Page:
Choosing An Adoption Agency or Attorney: 5 Questions Adoptive Parents Need to Answer First

This guest post is by Amanda Grant, founder of USAdopt.

Amanda_Isaac_edit2One of the most frequent mistakes people make when they are in the early days of their adoption journey is to choose the wrong agency or attorney – one that is not a match for their personal adoption objectives.

This mistake can cost you precious time, money (usually not refundable) and unnecessary stress.  The good news is that it’s one of the easiest problems to avoid.

Choosing the right agency or attorney the first time will pave the way for the most positive and successful adoption experience you can have.

I’ve divided the initial part of the process to find the right agency or attorney into three steps.

Step 1: Stop

The key to getting it right the first time is to make five of the key adoption decisions BEFORE you select your adoption professional.  In fact, your choices regarding the following five items should combine to determine which professional you will work with.

Each of these five key considerations are complex and there are many questions that you need to think through for each of them in order to come to the decision that is right for you.  Also, and very importantly, many of these decisions are dependent upon each other.

Here are five key decisions and just a few of the questions you can use to make your decisions:

1) Budget

What is your adoption budget?  It’s more than just a number or a dollar range.  It also includes how long you are willing to wait for a child, if you plan to advertise and for how long, what if any additional financial assistance you are willing to offer a birth family, and if you will work with more than one agency and/or attorney.  Equally important to analyze is how you will afford supporting a child.

2) Number of children

How many children would you like to adopt?  Would you consider adopting siblings (twins or a newborn and older sibling)? Do you already have one or more children? How would the adoption of one or more children impact your existing child(ren)?

3) Ethnicity and race

Do you have a preference for the race and/or ethnicity of the child you adopt? Why? If you adopt a child with skin color or ethnic traditions/beliefs different from yours how will you help that child embrace who they are while being different from your existing family? Are you comfortable taking a hard look at your own prejudices?  How will your child be received by your friends, family and community?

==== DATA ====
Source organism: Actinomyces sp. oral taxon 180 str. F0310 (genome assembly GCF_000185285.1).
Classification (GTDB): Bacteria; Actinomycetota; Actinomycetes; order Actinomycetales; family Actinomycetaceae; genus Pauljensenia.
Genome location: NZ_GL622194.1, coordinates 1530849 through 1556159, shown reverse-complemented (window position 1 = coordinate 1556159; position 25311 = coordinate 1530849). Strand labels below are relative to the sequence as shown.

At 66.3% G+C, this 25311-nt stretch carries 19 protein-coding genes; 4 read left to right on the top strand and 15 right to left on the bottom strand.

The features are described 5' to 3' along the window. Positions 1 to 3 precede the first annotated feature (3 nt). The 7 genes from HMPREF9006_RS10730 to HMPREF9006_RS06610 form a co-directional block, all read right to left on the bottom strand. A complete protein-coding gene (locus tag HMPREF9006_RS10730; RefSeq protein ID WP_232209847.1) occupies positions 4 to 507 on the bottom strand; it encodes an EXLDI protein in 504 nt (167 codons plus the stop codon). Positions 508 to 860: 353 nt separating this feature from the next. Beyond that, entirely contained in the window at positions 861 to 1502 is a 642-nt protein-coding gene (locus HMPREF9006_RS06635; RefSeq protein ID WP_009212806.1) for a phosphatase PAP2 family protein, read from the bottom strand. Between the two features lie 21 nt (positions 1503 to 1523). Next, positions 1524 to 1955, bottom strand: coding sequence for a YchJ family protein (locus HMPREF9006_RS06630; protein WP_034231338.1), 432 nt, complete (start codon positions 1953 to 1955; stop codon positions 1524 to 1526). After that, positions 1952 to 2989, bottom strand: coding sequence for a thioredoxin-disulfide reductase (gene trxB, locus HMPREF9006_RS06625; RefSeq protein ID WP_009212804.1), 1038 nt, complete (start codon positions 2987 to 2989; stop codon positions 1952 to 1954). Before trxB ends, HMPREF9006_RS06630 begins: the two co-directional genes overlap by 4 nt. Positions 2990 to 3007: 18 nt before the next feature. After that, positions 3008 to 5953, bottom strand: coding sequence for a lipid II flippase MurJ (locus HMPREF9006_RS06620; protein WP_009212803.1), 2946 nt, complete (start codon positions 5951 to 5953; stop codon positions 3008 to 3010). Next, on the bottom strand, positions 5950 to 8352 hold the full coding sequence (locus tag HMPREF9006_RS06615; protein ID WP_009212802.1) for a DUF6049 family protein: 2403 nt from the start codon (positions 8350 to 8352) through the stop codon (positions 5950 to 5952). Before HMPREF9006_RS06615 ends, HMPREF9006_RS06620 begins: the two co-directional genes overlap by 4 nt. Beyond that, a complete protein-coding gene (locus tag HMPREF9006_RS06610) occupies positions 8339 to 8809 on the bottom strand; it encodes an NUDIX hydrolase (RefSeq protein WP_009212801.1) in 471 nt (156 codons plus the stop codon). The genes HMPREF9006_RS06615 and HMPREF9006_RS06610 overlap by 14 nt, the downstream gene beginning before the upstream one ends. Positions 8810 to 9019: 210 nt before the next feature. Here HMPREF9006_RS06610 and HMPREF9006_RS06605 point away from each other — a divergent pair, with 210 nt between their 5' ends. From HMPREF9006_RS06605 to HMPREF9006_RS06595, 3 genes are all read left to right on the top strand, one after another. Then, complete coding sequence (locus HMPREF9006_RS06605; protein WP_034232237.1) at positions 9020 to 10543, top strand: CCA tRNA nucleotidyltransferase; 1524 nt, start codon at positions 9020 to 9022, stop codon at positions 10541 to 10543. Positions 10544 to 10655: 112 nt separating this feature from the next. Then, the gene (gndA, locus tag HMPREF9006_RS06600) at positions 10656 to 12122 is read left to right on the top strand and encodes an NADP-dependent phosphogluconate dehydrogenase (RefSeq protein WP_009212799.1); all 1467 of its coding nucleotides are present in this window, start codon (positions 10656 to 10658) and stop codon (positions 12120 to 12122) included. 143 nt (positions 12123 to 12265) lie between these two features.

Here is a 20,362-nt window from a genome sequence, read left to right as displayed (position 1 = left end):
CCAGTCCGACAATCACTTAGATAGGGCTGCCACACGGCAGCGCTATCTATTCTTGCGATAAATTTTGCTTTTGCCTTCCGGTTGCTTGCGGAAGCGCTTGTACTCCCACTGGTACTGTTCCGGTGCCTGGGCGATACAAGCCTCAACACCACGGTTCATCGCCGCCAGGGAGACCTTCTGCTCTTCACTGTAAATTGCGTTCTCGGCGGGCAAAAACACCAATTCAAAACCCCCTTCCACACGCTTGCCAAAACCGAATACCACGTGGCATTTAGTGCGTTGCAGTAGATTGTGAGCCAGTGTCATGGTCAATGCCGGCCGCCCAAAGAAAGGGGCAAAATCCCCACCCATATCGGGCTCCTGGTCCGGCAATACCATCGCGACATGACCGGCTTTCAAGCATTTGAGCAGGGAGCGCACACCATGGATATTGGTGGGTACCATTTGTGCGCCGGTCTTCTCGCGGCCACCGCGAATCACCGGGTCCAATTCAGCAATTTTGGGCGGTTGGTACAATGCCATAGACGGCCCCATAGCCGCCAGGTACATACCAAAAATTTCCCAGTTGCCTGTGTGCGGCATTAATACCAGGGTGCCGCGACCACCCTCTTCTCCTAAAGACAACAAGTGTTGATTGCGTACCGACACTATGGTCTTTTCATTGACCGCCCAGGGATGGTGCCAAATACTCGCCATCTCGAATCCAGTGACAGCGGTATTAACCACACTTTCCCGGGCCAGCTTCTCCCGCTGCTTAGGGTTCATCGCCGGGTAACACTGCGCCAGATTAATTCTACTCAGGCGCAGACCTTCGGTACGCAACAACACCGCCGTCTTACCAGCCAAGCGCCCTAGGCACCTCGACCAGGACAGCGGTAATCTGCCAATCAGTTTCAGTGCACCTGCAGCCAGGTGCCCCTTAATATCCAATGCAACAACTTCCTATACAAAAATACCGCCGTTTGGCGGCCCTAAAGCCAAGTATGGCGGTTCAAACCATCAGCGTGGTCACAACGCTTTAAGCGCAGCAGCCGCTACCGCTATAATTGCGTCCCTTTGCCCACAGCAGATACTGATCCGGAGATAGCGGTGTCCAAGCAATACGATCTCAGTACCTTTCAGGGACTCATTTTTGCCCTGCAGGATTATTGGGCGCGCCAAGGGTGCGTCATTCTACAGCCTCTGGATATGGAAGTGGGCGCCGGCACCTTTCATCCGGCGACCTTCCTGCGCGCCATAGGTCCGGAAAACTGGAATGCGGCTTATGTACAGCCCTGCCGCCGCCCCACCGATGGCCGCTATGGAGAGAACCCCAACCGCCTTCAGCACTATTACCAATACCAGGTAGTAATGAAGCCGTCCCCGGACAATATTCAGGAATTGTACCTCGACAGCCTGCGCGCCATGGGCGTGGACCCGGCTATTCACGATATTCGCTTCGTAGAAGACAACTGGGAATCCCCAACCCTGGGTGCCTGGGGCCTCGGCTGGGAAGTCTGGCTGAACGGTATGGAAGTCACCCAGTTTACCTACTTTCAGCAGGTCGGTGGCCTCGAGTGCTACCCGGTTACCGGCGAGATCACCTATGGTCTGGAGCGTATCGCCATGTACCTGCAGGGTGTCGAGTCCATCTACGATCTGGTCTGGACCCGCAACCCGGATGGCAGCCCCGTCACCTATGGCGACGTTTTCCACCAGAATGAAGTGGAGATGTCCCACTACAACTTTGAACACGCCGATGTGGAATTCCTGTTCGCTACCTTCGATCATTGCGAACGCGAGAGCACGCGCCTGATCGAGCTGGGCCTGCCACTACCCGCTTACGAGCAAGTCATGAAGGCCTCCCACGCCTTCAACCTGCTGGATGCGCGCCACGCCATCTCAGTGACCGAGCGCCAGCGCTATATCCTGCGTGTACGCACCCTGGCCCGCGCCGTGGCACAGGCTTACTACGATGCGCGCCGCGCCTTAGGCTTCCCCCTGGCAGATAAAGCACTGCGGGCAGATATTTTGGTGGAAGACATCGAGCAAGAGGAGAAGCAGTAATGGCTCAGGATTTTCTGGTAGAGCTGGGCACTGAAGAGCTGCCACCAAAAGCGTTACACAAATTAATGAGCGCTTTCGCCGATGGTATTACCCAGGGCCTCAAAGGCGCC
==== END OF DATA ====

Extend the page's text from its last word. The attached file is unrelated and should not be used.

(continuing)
4) Geographic location

Are you able or willing to adopt a child from a state other than where you reside? Will you be able to travel for your child’s birth and to remain in state until the Interstate Compact on the Placement of Children (ICPC) is approved (several days to several weeks)? Will you be able to travel to the child’s birth family’s state of residence for future visits if you are engaging in an open adoption? Can your budget afford the potential travel costs?

5) Level of communication with birth family

Do you understand the differences between open, semi-open and closed adoptions?  How would your family feel about open or closed adoption? Have you learned about the impact of this decision on your child’s identity and his or her birth family?

Step 2: Pause

If you haven’t answered each of these questions then it is premature for you to sign a contract with an agency or an attorney. Not only that, but by doing so you risk losing money, time and a very significant emotional investment if you choose the wrong organization or individual.

Step 3: Go!

Once you know where you stand on each of these five key considerations you can think through whether an attorney, agency or a combination of both would be the best fit for your adoption — another important decision and one that requires you to compare how each of these professionals work and your own expectations.

Knowing whether and attorney or agency will be a better fit for you, you can begin researching specific professionals and interviewing them to evaluate their services, fees and style of working with clients.

Now you’ve made five of your key decisions, decided if an attorney or agency is right for your adoption and selected the agency or attorney, you’re ready to sign a contract and begin your official adoption process!

Amanda Grant founded USAdopt to help people achieve their dreams of adopting children. Based on years of research and her personal experience as an adoptive parent, Amanda developed adoption education tools to guide people through the process more quickly and confidently while reducing risk and cost. The organization combines Amanda’s life-long commitment to serving others with the management expertise gained during her 20+ year career as a senior officer in the institutional investment business.

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